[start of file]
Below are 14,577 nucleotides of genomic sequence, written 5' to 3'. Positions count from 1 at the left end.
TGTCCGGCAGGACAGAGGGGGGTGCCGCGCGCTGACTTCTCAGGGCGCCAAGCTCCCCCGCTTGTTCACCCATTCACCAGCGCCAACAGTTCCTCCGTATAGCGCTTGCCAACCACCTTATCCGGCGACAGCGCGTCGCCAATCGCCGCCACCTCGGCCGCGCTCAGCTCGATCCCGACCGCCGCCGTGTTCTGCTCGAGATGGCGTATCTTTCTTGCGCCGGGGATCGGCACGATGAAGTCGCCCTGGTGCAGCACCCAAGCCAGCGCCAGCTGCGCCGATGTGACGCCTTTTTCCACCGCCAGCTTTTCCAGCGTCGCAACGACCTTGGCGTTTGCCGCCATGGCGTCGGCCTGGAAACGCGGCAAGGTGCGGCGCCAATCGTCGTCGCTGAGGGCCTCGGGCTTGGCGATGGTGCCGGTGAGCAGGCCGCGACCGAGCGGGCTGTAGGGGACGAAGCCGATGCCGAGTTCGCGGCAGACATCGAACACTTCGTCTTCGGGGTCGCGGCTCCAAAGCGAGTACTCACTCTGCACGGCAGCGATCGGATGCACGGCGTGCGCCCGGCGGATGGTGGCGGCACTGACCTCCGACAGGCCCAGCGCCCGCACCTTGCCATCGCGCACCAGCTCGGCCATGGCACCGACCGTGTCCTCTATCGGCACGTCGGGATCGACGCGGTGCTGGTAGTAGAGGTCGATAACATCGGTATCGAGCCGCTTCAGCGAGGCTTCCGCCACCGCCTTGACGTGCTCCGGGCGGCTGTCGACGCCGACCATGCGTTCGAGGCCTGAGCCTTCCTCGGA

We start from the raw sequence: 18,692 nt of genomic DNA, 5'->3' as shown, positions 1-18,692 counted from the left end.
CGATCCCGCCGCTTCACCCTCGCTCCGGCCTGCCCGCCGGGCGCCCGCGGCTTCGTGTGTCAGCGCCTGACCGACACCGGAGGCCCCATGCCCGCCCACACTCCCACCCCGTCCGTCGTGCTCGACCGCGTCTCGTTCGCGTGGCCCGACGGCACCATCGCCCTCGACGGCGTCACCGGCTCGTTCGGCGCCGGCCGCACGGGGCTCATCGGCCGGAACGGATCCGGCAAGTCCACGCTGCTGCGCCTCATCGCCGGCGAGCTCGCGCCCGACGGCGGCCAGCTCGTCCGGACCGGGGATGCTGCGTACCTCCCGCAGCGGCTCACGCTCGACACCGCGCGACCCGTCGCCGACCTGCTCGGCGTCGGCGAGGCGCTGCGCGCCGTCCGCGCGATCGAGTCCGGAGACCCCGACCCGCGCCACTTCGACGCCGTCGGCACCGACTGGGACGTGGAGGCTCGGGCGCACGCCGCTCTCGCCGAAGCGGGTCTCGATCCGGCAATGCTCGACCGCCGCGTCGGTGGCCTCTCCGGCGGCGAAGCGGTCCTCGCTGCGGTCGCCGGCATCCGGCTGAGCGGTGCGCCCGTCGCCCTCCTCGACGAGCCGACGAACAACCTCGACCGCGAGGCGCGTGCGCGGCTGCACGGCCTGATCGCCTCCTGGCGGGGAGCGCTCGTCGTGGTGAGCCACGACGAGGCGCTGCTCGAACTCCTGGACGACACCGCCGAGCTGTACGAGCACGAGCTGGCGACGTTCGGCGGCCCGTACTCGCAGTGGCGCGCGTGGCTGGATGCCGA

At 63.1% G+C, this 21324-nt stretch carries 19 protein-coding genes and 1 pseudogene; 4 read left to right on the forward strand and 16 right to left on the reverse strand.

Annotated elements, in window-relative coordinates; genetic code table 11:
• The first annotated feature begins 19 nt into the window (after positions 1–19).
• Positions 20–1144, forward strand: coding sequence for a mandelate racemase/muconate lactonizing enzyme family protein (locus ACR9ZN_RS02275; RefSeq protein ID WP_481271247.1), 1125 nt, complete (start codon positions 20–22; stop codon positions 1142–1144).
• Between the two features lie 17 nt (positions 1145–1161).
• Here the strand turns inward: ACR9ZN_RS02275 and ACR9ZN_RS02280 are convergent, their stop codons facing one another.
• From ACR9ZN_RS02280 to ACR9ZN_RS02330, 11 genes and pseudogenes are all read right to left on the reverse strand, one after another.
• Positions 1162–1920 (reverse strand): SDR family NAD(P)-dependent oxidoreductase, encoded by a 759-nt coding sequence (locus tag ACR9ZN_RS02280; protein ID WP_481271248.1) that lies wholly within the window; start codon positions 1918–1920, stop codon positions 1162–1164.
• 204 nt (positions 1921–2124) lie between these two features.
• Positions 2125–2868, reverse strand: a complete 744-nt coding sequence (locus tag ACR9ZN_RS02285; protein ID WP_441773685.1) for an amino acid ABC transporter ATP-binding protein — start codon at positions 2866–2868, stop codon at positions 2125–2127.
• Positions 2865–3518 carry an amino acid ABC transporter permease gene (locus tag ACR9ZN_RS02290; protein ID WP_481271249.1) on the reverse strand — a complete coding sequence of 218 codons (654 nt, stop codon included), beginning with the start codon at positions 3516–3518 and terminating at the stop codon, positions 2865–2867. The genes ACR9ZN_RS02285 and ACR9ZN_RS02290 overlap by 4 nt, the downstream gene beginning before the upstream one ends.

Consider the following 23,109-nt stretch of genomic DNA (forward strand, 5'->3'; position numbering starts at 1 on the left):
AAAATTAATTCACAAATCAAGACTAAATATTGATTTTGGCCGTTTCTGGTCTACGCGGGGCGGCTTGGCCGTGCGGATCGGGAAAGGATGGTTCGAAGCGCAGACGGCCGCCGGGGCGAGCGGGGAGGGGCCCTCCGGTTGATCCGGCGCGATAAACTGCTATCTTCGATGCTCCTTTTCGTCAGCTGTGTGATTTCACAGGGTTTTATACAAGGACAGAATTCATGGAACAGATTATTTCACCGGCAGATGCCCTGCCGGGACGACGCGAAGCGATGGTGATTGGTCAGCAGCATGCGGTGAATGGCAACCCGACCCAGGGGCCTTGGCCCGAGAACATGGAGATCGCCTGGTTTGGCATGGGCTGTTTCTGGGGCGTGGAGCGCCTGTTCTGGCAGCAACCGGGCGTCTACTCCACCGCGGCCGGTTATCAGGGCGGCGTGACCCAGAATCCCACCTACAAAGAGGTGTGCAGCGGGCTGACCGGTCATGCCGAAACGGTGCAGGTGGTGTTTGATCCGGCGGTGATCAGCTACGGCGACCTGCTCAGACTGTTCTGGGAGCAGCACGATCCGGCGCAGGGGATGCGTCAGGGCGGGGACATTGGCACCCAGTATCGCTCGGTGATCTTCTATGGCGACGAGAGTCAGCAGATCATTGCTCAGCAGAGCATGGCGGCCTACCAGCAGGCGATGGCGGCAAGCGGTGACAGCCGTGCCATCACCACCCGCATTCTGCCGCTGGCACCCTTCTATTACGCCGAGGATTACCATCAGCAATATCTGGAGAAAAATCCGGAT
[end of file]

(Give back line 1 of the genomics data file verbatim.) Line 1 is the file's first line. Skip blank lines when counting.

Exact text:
Below are 14,577 nucleotides of genomic sequence, written 5' to 3'. Positions count from 1 at the left end.